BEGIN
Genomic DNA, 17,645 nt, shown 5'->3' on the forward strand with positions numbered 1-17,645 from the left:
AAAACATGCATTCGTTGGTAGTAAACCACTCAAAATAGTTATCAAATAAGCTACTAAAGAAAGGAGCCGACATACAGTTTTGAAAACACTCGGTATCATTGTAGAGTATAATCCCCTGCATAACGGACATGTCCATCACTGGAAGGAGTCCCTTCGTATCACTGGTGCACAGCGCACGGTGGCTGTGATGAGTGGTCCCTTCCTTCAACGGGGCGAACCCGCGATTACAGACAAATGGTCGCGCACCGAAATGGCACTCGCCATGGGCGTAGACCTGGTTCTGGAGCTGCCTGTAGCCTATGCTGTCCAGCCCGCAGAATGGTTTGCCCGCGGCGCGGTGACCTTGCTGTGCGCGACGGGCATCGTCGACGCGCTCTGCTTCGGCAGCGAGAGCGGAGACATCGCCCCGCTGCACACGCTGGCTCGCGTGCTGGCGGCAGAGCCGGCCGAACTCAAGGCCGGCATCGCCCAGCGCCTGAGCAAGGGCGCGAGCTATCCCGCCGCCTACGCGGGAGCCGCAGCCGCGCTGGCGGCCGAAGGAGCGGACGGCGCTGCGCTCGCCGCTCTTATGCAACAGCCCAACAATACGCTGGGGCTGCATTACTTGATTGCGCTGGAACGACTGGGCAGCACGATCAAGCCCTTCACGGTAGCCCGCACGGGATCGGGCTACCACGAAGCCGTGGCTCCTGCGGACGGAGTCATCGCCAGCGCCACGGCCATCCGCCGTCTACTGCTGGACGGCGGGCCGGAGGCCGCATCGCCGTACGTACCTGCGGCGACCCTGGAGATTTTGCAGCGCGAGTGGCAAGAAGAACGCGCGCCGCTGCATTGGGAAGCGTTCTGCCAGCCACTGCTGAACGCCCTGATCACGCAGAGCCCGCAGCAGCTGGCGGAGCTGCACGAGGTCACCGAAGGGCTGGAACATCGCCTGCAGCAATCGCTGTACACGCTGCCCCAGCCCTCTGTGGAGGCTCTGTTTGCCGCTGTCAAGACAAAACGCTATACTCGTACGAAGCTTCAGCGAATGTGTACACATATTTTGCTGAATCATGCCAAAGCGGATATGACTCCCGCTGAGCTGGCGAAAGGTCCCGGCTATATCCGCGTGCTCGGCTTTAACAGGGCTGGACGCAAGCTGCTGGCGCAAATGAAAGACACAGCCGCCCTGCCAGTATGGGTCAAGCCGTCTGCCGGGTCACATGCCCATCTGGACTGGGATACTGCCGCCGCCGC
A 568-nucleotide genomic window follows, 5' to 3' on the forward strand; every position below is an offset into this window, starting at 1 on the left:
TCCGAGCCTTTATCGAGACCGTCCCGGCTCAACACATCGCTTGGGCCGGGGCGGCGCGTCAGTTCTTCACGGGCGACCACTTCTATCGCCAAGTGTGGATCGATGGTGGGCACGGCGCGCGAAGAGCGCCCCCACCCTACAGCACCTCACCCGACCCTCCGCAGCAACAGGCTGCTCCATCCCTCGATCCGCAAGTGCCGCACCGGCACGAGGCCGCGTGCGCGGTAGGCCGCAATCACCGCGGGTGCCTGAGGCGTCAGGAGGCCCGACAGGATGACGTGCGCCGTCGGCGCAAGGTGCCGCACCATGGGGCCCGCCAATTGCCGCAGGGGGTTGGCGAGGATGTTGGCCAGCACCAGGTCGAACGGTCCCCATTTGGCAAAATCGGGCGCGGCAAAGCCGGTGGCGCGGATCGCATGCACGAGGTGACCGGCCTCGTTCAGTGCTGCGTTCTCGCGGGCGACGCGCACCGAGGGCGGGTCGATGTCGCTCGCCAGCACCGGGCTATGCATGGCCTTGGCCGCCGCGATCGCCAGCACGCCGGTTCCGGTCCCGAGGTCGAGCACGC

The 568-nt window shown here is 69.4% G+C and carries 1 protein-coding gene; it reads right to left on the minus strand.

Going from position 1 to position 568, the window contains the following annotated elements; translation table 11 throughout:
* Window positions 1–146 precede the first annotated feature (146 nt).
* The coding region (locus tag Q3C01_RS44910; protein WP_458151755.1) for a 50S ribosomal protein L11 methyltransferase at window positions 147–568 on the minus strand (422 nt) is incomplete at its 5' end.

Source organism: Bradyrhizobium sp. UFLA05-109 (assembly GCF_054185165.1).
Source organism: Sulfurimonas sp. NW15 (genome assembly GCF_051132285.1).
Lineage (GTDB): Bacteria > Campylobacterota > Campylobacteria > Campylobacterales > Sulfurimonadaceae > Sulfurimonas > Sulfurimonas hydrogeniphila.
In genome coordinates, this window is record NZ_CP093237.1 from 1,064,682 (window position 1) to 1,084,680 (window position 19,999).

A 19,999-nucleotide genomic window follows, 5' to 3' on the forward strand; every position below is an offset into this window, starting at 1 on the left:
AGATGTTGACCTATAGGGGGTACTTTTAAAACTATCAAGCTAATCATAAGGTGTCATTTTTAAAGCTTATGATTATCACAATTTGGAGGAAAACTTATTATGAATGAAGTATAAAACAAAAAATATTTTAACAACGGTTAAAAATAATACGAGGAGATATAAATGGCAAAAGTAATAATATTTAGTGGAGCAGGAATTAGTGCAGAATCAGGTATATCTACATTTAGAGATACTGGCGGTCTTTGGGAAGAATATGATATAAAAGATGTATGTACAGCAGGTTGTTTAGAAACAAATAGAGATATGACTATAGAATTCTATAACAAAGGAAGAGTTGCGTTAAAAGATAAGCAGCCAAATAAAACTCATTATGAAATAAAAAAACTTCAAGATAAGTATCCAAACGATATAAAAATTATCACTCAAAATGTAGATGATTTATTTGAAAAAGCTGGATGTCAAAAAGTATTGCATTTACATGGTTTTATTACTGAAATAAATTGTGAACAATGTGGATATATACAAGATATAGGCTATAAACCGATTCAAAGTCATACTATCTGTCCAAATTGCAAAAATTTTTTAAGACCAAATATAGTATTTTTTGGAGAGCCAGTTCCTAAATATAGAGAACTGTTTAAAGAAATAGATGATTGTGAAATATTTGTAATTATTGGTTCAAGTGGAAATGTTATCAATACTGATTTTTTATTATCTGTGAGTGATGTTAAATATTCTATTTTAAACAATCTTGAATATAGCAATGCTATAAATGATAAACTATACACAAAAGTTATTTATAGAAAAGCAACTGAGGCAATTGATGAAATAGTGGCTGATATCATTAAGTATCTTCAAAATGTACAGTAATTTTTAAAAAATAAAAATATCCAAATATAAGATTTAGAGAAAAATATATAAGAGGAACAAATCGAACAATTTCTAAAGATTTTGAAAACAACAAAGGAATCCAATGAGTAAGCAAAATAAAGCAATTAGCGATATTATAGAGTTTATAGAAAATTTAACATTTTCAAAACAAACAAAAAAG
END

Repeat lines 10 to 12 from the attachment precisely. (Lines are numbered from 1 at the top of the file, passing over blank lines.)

Source organism: Sulfurimonas sp. NW15 (genome assembly GCF_051132285.1).
Lineage (GTDB): Bacteria > Campylobacterota > Campylobacteria > Campylobacterales > Sulfurimonadaceae > Sulfurimonas > Sulfurimonas hydrogeniphila.
In genome coordinates, this window is record NZ_CP093237.1 from 1,064,682 (window position 1) to 1,084,680 (window position 19,999).